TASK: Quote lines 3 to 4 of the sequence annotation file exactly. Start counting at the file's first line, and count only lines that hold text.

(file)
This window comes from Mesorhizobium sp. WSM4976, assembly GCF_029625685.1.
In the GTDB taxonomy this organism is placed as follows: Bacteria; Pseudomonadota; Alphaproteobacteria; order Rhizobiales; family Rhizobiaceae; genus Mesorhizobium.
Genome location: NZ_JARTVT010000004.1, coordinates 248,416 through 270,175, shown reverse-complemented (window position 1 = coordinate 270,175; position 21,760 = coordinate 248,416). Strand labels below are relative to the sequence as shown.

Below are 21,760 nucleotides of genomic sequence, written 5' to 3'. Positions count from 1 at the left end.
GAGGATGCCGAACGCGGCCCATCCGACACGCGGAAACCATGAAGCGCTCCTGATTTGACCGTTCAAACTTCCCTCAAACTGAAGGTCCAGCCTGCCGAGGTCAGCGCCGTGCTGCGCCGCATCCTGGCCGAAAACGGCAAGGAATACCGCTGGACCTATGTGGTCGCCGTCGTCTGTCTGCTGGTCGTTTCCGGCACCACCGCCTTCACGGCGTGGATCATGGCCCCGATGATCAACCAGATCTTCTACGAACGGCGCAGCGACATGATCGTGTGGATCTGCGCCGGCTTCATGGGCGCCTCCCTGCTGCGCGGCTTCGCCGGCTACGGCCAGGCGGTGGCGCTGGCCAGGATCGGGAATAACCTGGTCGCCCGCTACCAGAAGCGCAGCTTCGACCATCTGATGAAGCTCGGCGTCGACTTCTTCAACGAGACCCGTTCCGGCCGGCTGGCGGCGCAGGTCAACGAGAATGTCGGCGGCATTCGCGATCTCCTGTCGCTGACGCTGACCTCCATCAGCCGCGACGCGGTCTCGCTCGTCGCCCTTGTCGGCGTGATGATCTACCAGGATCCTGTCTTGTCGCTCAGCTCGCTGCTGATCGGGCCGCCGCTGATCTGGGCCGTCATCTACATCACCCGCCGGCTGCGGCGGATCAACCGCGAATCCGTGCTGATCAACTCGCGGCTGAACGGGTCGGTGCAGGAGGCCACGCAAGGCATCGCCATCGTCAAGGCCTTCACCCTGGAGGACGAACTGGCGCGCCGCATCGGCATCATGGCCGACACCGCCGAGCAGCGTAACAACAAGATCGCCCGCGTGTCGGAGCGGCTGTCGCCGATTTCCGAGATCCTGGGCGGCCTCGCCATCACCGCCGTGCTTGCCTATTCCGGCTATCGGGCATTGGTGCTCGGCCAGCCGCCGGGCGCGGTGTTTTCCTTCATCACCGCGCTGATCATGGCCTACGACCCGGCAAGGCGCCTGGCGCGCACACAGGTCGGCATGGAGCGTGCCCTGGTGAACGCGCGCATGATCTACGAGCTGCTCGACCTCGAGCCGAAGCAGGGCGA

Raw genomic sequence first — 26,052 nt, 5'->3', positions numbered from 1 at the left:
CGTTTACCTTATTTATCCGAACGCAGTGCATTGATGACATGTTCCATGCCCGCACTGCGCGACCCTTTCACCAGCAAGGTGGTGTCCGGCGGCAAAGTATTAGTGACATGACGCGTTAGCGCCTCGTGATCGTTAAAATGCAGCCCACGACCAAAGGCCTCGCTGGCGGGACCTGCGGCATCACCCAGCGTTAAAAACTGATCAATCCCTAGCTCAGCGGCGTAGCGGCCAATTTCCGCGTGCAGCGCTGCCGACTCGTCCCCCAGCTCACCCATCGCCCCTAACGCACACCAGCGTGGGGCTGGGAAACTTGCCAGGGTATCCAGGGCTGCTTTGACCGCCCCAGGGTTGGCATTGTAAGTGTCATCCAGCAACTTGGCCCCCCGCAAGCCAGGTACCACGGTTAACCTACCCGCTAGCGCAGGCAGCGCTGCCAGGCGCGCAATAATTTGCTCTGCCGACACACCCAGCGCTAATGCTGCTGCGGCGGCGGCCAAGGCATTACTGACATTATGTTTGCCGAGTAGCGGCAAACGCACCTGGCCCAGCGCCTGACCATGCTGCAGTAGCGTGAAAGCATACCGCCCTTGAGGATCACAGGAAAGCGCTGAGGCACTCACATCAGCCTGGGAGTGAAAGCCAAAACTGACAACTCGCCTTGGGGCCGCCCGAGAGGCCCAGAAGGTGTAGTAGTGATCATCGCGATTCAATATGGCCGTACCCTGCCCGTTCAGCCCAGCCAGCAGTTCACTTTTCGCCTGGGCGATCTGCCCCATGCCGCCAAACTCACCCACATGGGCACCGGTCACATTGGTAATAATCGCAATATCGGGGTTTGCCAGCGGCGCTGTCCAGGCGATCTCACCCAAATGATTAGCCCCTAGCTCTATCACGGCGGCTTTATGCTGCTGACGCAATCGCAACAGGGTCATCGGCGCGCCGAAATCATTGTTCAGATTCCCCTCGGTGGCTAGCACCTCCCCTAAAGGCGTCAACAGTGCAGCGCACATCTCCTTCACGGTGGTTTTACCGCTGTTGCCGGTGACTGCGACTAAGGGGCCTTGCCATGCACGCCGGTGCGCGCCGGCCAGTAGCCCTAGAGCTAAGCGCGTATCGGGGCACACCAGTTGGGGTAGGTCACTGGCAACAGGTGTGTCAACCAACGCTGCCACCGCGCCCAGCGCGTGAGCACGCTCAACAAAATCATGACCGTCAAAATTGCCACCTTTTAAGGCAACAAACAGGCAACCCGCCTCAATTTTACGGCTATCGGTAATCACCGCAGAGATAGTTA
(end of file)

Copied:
Genome location: NZ_JARTVT010000004.1, coordinates 248,416 through 270,175, shown reverse-complemented (window position 1 = coordinate 270,175; position 21,760 = coordinate 248,416). Strand labels below are relative to the sequence as shown.

Below are 21,760 nucleotides of genomic sequence, written 5' to 3'. Positions count from 1 at the left end.